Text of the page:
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In our last publication, we discussed the need for Fintech Multinational Entities (MNEs) to take proactive steps in the design and implementation of their IP Transfer Pricing policy, in respect of its ownership, location, structure, valuation and other considerations.
Considering the fact that IPs are mobile and incorporeal assets, they provide veritable opportunities for legitimate MNE tax planning, which should ordinarily be backed-up by supportable underlying commercial substance. However, this is often not the case for most MNEs.
The treatment of IPs remains particularly challenging for most MNEs and relevant tax authorities around the world, principally because:
It is often the case that IPs are reported as assets in a jurisdictions different from where they were actually developed
For instance, in our last publication, we examined two ownership concepts in respect to the development and ownership of IP. We examined a scenario where post-Merger and Acquisition (M&A), a Parent Company can legally own both existing and any future IPs developed by a Fintech Company. The IP may then be licenced back to the Fintech Company for use. See our publication: “Post-Acquisition treatment of Intellectual Property”
It is also possible for the substantial income related to an IP to be subject to tax in a jurisdiction different from where they were generated.
For instance, a Fintech Company may not be entitled to the substantial portion of the income generated from the exploitation of IP, if it only has a so-called “Contract R&D (Research and Development) or “limited risk” arrangement with its Related Party (RP). This means, even though it performs the DEMPE functions (Development, Enhancement, Maintenance, Protection and Exploitation) related to the IP, it may not be entitled to substantial returns. This is because, the RP that funds the activities and bears the risk of negative outcome is deemed to be entitled to the substantial income from the commercialisation, while the Fintech Company will only be entitled to the recovery of its costs and a basic return.
Finally, it is also possible to claim R&D costs in a jurisdiction different from where they were incurred.
For instance, under the Contract R&D arrangement mentioned earlier, the Fintech Company will typically not be allowed to claim any of the R&D cost incurred in its jurisdiction, as they were incurred for and in the name of its Principal who typically resides in a different jurisdiction. However, such Fintech Company will seek cost reimbursement from its RP who can make the claim in its own tax jurisdiction.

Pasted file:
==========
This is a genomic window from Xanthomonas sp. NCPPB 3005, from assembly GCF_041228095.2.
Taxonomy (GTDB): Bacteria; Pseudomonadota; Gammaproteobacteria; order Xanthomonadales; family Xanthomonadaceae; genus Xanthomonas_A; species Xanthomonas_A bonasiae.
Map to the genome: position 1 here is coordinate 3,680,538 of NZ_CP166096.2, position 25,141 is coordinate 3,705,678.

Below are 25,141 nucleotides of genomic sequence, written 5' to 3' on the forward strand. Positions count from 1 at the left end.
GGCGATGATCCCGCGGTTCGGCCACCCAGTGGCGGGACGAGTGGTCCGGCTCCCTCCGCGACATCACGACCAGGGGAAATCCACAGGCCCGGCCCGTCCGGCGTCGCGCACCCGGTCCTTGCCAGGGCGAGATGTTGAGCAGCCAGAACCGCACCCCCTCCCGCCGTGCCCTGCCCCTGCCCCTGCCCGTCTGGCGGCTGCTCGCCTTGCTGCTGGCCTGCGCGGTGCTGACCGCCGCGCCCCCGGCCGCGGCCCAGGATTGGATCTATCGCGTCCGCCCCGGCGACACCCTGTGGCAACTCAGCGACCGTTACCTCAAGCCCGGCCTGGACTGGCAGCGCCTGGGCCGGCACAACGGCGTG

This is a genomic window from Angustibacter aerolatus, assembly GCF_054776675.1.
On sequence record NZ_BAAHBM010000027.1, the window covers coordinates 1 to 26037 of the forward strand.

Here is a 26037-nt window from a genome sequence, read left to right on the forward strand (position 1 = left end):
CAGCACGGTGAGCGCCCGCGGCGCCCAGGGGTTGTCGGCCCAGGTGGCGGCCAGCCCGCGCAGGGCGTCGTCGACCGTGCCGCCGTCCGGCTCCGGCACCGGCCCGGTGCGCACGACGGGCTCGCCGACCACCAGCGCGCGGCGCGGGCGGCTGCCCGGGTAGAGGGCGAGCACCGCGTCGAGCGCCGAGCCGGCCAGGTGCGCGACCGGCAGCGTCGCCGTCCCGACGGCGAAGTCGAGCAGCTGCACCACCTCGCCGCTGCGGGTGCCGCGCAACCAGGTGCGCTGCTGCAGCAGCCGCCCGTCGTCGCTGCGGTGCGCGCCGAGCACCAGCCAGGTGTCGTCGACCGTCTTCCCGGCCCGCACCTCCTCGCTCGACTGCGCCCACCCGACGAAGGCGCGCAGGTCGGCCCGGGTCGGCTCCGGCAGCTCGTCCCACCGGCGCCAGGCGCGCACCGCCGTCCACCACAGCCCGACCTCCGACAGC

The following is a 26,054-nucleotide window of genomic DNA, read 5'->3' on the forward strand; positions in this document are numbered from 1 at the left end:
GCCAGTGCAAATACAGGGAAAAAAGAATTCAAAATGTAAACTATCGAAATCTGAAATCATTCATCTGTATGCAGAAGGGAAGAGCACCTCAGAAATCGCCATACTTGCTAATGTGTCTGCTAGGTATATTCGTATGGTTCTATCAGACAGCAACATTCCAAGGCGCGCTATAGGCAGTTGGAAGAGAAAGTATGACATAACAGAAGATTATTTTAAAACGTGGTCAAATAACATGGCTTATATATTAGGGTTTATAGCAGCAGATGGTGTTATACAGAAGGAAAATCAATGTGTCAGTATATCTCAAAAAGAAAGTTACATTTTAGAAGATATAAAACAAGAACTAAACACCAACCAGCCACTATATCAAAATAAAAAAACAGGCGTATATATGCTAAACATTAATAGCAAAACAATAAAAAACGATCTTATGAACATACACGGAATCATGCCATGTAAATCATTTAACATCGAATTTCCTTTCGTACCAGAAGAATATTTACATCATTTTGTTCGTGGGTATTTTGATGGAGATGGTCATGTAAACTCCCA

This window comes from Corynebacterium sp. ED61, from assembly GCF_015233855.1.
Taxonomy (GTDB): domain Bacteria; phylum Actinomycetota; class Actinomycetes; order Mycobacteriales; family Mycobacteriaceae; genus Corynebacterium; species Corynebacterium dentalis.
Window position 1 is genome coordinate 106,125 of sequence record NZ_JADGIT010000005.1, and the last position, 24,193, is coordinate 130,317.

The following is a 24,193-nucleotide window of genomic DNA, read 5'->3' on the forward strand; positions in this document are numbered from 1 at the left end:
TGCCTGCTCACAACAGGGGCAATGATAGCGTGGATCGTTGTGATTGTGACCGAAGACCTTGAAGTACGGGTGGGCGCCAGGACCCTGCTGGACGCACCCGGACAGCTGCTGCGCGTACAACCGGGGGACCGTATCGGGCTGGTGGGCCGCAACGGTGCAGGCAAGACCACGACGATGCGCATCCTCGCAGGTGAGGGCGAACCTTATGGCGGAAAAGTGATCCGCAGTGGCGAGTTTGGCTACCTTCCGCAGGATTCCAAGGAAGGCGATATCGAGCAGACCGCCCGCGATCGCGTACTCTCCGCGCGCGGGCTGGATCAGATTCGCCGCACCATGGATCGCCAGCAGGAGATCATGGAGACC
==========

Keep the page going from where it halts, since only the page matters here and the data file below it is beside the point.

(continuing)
In summary, there is a need for an understanding, as well as appropriate delineation of the fact and circumstances of the Fintech Company IP arrangement and the choice of contractual model adopted by the MNE.
Transfer Pricing Risks
We mentioned in our last publication that there is the requirement for the Parent Company to show that it made active contributions towards the creation of the IP in terms of functions performed, risk assumed, and assets used in performing the DEMPE of intangibles activities so as to be entitled to the residual income from the exploitation of the IP.
In practice, there have been instances that tax authorities have reviewed the credentials and experience of the core team members (for instance, Engineers and Analysts), in determining whether the DEMPE functions have been conducted by that entity. This may include an evaluation of the core team’s specific duties and responsibilities, record of their activities (e.g., through timesheet, mail exchange and the like). In some instances, the tax authorities may further review details of their employment contract to establish their residency status, their actual employer, especially with the advent of internationally mobile employees and remote workers.
Similarly, evidential requirement is usually required to ascertain the entity within the MNE that bears and controls the risk, as well as, the entity that provides funding or payment guarantee.
Where there is a contract R&D arrangement, the Company may be required to show that the outsourced functions were carried out under the management and control of the Parent Company, in accordance with the Nigerian Transfer Pricing Regulation (NTPR).
In essence, the Tax authority will seek to verify whether the conduct of the parties aligns with their Inter-company contracts. Besides, as the burden of proof is on the Taxpayer, there is the risk that failure to meet the evidentiary requirements of the NTPR may lead to the Federal Inland Revenue Service (FIRS) disregarding the inter-company contracts, re-characterising the arrangement, and imposing adverse TP adjustments.
TP analysis is fact-intensive exercise. Inadequate tax planning or Reactive tax management approach may negatively impact the MNE’s overall effective tax rate. It may also lead to missed planning opportunities and potentially results in conflicts with tax authorities of multiple jurisdictions.
Also, it is essential that the Government review its policy towards Fintech Companies, as their ubiquitous nature allows them to easily exit a jurisdiction that offers unfavourable policies. In the words of Thomas Jefferson: “Merchants have no country. The mere spot they stand on does not constitute so strong an attachment as that from which they draw their gains.”
Hence, like many other countries, the Nigerian Government needs to create an enabling environment for Fintech Companies by enacting more progressive tax and regulatory legislations. This would spur the growth of the local Fintech ecosystem by encouraging innovation and attracting the requisite funding to the Sector.
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